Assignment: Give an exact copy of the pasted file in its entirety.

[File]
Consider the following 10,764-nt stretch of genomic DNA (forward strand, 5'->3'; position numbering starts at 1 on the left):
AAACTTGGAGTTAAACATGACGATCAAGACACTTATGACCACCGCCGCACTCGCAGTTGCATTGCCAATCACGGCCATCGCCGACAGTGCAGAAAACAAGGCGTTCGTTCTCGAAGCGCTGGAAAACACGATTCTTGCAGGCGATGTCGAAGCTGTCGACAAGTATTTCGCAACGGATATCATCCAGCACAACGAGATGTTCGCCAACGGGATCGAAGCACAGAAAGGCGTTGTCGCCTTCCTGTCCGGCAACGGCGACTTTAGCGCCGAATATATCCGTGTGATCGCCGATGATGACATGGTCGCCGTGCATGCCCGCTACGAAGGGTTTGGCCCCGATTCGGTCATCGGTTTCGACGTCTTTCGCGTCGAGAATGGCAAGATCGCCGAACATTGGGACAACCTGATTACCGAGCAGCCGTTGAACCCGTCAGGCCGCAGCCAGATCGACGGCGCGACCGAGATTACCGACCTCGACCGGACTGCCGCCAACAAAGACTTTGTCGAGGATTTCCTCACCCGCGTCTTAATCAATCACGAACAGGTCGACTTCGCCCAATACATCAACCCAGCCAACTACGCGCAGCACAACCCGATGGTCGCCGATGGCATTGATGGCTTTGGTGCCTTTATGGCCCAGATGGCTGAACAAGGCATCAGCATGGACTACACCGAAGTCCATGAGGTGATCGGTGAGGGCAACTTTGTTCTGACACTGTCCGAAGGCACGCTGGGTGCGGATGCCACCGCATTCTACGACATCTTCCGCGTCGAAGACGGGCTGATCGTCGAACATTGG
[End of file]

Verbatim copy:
Consider the following 10,764-nt stretch of genomic DNA (forward strand, 5'->3'; position numbering starts at 1 on the left):
AAACTTGGAGTTAAACATGACGATCAAGACACTTATGACCACCGCCGCACTCGCAGTTGCATTGCCAATCACGGCCATCGCCGACAGTGCAGAAAACAAGGCGTTCGTTCTCGAAGCGCTGGAAAACACGATTCTTGCAGGCGATGTCGAAGCTGTCGACAAGTATTTCGCAACGGATATCATCCAGCACAACGAGATGTTCGCCAACGGGATCGAAGCACAGAAAGGCGTTGTCGCCTTCCTGTCCGGCAACGGCGACTTTAGCGCCGAATATATCCGTGTGATCGCCGATGATGACATGGTCGCCGTGCATGCCCGCTACGAAGGGTTTGGCCCCGATTCGGTCATCGGTTTCGACGTCTTTCGCGTCGAGAATGGCAAGATCGCCGAACATTGGGACAACCTGATTACCGAGCAGCCGTTGAACCCGTCAGGCCGCAGCCAGATCGACGGCGCGACCGAGATTACCGACCTCGACCGGACTGCCGCCAACAAAGACTTTGTCGAGGATTTCCTCACCCGCGTCTTAATCAATCACGAACAGGTCGACTTCGCCCAATACATCAACCCAGCCAACTACGCGCAGCACAACCCGATGGTCGCCGATGGCATTGATGGCTTTGGTGCCTTTATGGCCCAGATGGCTGAACAAGGCATCAGCATGGACTACACCGAAGTCCATGAGGTGATCGGTGAGGGCAACTTTGTTCTGACACTGTCCGAAGGCACGCTGGGTGCGGATGCCACCGCATTCTACGACATCTTCCGCGTCGAAGACGGGCTGATCGTCGAACATTGG